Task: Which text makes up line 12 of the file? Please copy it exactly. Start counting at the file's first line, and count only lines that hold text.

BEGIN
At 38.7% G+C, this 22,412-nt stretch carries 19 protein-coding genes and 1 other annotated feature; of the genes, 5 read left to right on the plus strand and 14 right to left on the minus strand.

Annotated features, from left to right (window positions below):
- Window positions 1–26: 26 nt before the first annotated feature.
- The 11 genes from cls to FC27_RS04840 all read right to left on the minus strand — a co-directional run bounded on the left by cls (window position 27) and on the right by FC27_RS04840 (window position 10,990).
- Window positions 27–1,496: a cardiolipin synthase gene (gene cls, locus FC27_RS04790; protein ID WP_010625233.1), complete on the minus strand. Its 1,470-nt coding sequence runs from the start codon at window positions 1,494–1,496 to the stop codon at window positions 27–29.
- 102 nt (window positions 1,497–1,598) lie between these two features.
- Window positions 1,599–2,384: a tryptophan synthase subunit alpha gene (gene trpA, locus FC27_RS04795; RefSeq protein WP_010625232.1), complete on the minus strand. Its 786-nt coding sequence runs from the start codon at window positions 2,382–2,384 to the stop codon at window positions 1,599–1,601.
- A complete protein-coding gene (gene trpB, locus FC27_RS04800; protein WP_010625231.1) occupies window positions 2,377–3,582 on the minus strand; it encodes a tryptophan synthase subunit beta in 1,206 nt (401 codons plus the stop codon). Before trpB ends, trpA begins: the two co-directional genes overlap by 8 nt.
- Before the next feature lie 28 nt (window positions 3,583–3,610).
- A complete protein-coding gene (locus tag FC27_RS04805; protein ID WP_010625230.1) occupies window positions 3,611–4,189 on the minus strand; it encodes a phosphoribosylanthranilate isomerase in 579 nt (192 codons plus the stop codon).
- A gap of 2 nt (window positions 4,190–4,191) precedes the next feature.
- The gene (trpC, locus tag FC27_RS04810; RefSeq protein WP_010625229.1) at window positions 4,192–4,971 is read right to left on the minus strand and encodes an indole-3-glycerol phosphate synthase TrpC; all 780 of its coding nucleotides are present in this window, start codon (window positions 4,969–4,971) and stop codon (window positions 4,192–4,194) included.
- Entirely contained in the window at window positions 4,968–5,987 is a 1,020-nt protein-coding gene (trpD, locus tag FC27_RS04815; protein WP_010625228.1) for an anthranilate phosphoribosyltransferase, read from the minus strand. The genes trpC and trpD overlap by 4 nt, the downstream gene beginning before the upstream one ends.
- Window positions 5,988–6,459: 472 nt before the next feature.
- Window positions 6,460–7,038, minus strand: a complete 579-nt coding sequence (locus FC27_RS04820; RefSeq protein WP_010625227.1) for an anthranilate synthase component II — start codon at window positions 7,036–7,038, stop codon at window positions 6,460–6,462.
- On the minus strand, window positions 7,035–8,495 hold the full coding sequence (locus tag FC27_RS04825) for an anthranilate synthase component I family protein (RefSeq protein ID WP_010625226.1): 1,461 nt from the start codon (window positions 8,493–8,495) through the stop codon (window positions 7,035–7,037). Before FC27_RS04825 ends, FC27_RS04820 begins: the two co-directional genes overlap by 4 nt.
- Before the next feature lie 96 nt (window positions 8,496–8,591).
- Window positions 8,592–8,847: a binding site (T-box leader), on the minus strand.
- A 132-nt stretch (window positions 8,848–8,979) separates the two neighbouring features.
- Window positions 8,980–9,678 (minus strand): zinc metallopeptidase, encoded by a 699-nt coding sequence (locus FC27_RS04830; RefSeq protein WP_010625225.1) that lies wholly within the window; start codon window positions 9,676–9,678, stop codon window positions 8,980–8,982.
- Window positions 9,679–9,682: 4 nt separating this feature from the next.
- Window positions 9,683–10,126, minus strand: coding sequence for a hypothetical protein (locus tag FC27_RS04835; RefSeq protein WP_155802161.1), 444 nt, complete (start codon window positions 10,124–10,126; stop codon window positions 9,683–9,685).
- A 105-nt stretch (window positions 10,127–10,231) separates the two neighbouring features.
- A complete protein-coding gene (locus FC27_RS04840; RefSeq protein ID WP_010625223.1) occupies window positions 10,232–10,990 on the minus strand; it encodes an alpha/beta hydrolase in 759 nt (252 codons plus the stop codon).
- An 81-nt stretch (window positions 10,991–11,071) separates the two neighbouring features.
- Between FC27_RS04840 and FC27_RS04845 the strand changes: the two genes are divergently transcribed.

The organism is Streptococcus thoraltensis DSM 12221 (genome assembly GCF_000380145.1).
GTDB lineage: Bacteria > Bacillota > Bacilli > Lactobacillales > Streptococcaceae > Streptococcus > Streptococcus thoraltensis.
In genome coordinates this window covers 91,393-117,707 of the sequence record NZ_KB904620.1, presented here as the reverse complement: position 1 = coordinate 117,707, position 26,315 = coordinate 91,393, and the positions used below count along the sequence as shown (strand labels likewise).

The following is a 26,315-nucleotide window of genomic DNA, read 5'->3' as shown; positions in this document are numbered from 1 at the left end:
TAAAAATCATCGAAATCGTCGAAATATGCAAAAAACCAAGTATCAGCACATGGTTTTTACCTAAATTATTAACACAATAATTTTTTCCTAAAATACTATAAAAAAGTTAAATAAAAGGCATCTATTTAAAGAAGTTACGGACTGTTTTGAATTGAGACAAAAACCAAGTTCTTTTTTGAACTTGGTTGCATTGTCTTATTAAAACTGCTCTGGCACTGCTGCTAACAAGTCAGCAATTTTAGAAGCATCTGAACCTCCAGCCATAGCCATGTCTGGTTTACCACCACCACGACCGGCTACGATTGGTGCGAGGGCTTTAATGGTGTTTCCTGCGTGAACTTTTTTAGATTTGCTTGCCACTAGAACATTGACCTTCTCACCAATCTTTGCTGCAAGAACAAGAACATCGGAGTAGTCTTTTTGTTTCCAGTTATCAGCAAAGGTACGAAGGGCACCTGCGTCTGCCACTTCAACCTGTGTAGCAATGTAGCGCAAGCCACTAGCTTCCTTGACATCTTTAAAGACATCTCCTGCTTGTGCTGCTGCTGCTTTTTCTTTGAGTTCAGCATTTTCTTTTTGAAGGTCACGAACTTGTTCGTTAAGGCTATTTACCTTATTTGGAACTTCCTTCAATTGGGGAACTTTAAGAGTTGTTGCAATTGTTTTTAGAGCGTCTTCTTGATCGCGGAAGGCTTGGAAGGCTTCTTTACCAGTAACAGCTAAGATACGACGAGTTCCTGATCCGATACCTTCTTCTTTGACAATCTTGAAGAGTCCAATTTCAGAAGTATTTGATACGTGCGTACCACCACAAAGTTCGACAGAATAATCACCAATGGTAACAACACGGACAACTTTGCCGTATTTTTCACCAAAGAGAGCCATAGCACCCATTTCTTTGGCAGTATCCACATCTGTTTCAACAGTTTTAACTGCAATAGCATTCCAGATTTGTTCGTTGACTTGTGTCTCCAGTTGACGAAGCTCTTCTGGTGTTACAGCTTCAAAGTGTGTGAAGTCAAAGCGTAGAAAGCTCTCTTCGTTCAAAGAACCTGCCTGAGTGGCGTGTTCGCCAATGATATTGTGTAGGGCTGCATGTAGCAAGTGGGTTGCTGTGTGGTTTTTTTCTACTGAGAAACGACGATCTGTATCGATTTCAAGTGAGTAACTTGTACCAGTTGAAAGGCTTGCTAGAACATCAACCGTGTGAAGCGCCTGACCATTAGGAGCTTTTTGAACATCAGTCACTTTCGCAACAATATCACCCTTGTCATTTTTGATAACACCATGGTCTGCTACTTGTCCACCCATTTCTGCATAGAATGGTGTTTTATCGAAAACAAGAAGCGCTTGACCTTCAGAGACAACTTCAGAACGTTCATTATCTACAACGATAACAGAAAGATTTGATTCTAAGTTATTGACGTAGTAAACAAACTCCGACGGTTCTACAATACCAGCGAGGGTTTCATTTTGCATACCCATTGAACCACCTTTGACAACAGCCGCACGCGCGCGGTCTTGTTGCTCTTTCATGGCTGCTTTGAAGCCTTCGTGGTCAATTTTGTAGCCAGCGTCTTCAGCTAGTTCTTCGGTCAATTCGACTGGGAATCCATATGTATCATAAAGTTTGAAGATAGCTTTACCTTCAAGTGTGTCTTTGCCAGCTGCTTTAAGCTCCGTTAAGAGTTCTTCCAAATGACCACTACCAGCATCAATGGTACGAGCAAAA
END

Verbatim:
- The gene (trpC, locus tag FC27_RS04810; RefSeq protein WP_010625229.1) at window positions 4,192–4,971 is read right to left on the minus strand and encodes an indole-3-glycerol phosphate synthase TrpC; all 780 of its coding nucleotides are present in this window, start codon (window positions 4,969–4,971) and stop codon (window positions 4,192–4,194) included.